Author(s): Lissie Rappaport
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In Winnipeg, there is a need for more affordable housing, as 21 percent of households (64,065 households) are living in unaffordable housing—according to CMHC’s definition of spending more than 30 percent of income on shelter. Additionally, there are approximately 1,500 people experiencing homelessness in the city. While affordable housing has traditionally been provided by federal or provincial governments, municipalities have a range of tools to respond to need and are most connected to the local housing market. Inclusionary housing (IH) is a one tool available to cities and was recently enabled by the Province of Manitoba. This research informs the potential for IH in Winnipeg. Through examining existing literature and case studies in two American cities, learnings from how the policy is used elsewhere are summarized. Interviews with IH experts and those involved in local development help contextualize these learnings from elsewhere and inform key considerations for the local context. As IH is most commonly used in fast-growing municipalities, this research explores how inclusionary housing could be implemented in Winnipeg, a city long considered to be slow-growth with a stable housing market.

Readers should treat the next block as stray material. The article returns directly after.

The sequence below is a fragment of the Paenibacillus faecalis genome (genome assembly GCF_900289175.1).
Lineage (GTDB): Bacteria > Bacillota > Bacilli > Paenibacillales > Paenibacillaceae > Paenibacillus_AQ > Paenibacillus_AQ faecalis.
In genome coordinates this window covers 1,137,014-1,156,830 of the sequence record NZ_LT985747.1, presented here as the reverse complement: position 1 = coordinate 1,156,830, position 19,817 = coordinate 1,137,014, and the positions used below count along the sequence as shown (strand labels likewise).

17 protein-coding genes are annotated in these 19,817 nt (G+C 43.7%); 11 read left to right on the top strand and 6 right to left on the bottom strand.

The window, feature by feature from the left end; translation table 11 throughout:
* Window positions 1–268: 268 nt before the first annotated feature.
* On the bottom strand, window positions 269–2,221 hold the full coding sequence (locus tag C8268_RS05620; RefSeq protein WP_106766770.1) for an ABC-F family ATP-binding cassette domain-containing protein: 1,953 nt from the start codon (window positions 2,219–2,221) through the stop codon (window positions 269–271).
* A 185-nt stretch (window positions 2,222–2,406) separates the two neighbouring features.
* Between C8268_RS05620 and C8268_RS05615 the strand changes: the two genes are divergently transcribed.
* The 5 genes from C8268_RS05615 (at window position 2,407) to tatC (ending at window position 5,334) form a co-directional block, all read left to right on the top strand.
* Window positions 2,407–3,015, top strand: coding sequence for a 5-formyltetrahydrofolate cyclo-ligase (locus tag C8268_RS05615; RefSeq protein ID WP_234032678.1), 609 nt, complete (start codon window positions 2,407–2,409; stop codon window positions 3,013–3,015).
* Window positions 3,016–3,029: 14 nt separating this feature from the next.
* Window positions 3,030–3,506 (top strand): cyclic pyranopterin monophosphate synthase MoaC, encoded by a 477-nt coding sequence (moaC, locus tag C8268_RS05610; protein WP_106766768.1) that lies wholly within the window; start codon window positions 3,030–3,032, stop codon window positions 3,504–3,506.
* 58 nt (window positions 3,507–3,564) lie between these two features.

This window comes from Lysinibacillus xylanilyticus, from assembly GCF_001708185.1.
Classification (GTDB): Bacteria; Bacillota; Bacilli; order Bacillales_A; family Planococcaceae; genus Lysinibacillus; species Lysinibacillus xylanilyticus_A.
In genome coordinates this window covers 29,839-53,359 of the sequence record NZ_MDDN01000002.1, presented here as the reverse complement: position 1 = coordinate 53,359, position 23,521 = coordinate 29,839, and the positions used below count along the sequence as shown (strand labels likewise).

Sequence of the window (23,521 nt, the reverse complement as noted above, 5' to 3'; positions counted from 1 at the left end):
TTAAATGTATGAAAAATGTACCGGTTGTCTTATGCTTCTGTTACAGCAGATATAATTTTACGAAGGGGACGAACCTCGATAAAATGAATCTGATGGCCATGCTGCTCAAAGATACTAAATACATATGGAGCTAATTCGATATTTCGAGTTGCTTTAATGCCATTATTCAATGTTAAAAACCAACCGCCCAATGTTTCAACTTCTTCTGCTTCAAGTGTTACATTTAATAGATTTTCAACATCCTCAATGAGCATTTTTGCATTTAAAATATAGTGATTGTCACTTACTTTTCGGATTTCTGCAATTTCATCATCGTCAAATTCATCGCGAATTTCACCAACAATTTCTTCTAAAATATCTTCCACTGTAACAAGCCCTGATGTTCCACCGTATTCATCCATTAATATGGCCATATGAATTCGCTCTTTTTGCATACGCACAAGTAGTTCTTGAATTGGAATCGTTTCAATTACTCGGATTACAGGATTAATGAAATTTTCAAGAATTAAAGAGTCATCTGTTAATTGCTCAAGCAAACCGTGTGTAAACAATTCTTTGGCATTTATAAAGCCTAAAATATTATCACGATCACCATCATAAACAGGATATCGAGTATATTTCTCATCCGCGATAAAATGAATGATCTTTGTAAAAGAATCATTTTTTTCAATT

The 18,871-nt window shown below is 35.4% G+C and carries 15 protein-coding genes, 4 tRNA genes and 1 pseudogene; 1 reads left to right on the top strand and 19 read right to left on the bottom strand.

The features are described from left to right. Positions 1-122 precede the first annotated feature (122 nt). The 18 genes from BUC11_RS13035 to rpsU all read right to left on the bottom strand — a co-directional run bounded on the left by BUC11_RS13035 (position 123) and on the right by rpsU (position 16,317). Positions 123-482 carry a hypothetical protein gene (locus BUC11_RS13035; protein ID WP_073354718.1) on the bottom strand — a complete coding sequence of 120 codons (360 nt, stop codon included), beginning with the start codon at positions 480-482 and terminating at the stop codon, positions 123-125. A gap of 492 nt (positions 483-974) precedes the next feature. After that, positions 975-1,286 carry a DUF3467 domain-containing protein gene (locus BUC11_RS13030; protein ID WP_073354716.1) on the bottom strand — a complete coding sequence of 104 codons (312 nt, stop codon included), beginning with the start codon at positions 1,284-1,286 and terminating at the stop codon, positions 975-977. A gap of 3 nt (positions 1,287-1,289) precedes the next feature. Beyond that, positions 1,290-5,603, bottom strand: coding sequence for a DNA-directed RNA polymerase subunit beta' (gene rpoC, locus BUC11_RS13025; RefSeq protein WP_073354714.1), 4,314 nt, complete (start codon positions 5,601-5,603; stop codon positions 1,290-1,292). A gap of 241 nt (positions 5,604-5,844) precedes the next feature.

Grant: Partnering for Change: Community-Based Solutions for Aboriginal and Inner-City Poverty - 2012-2019
Category: Housing and Neighbourhood Revitalization